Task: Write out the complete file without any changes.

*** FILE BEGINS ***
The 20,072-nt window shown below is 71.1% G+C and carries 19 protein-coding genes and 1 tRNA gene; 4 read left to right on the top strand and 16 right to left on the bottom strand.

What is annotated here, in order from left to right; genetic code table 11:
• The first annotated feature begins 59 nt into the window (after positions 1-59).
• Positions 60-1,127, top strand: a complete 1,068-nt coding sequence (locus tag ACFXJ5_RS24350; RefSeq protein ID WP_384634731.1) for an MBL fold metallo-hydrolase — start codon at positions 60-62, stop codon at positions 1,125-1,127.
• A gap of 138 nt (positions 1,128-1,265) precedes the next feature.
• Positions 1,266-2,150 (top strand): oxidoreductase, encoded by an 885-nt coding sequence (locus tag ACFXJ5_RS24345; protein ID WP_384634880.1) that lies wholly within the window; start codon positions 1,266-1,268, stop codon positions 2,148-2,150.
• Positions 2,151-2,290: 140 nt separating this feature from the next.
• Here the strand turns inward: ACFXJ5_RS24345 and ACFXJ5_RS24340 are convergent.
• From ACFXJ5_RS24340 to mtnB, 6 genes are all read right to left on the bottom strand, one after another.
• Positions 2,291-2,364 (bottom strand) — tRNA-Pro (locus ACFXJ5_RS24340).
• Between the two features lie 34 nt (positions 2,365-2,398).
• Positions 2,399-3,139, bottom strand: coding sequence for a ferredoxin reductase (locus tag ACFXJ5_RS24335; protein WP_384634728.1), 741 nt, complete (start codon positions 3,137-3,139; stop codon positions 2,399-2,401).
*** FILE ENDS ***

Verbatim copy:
The 20,072-nt window shown below is 71.1% G+C and carries 19 protein-coding genes and 1 tRNA gene; 4 read left to right on the top strand and 16 right to left on the bottom strand.

What is annotated here, in order from left to right; genetic code table 11:
• The first annotated feature begins 59 nt into the window (after positions 1-59).
• Positions 60-1,127, top strand: a complete 1,068-nt coding sequence (locus tag ACFXJ5_RS24350; RefSeq protein ID WP_384634731.1) for an MBL fold metallo-hydrolase — start codon at positions 60-62, stop codon at positions 1,125-1,127.
• A gap of 138 nt (positions 1,128-1,265) precedes the next feature.
• Positions 1,266-2,150 (top strand): oxidoreductase, encoded by an 885-nt coding sequence (locus tag ACFXJ5_RS24345; protein ID WP_384634880.1) that lies wholly within the window; start codon positions 1,266-1,268, stop codon positions 2,148-2,150.
• Positions 2,151-2,290: 140 nt separating this feature from the next.
• Here the strand turns inward: ACFXJ5_RS24345 and ACFXJ5_RS24340 are convergent.
• From ACFXJ5_RS24340 to mtnB, 6 genes are all read right to left on the bottom strand, one after another.
• Positions 2,291-2,364 (bottom strand) — tRNA-Pro (locus ACFXJ5_RS24340).
• Between the two features lie 34 nt (positions 2,365-2,398).
• Positions 2,399-3,139, bottom strand: coding sequence for a ferredoxin reductase (locus tag ACFXJ5_RS24335; protein WP_384634728.1), 741 nt, complete (start codon positions 3,137-3,139; stop codon positions 2,399-2,401).